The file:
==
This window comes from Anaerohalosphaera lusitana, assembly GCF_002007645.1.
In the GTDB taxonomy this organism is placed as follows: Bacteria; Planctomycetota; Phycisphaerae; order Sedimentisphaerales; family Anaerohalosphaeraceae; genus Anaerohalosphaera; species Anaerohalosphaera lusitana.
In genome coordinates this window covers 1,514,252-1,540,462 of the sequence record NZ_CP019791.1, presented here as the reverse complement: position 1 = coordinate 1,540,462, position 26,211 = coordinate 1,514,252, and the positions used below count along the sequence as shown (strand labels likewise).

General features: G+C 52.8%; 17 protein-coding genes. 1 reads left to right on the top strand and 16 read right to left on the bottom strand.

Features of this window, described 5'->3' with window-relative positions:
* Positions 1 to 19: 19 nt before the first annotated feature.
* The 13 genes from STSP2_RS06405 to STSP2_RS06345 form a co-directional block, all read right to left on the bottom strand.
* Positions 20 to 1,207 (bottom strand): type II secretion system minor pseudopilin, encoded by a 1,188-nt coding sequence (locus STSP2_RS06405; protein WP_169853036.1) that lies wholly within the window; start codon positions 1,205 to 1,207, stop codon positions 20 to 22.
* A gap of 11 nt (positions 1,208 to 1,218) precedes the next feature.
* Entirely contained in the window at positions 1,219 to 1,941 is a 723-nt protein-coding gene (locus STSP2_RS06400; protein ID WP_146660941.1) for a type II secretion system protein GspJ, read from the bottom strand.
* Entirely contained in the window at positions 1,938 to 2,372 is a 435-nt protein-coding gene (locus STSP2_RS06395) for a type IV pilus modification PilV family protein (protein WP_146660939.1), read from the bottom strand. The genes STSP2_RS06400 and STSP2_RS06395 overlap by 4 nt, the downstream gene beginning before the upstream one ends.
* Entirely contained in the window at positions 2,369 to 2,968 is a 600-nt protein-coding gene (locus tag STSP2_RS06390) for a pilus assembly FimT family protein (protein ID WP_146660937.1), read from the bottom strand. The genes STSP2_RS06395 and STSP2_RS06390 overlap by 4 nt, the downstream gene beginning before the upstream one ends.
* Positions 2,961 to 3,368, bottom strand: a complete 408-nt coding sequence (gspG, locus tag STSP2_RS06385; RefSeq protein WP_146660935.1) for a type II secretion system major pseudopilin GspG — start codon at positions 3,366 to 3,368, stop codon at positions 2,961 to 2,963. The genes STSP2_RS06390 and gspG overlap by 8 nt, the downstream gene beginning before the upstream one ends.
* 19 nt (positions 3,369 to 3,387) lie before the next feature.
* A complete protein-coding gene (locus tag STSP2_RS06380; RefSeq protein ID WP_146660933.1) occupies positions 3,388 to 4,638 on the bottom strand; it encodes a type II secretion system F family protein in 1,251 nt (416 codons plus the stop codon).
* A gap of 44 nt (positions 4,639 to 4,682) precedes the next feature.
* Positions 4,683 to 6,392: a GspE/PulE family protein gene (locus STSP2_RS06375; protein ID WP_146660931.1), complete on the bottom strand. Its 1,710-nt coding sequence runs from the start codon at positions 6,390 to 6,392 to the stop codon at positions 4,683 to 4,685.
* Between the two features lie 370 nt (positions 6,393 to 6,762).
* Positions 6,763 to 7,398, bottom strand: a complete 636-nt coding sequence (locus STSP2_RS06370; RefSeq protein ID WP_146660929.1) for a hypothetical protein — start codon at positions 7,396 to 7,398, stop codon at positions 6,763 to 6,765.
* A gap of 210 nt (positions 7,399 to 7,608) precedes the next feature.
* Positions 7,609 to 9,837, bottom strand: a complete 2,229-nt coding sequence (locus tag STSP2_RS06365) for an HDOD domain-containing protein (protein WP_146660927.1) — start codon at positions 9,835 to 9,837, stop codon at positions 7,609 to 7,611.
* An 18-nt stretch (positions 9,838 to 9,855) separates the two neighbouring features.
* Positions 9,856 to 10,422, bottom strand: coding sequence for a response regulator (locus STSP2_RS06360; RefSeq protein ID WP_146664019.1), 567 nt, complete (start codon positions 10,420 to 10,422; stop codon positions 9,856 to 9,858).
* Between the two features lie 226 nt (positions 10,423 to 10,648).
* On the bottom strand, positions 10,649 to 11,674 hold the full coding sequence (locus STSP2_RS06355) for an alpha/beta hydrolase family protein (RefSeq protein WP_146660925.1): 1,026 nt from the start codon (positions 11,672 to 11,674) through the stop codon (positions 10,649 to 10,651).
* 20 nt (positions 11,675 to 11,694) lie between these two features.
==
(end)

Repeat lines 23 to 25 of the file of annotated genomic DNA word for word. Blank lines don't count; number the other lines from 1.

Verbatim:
* Positions 9,856 to 10,422, bottom strand: coding sequence for a response regulator (locus STSP2_RS06360; RefSeq protein ID WP_146664019.1), 567 nt, complete (start codon positions 10,420 to 10,422; stop codon positions 9,856 to 9,858).
* Between the two features lie 226 nt (positions 10,423 to 10,648).
* On the bottom strand, positions 10,649 to 11,674 hold the full coding sequence (locus STSP2_RS06355) for an alpha/beta hydrolase family protein (RefSeq protein WP_146660925.1): 1,026 nt from the start codon (positions 11,672 to 11,674) through the stop codon (positions 10,649 to 10,651).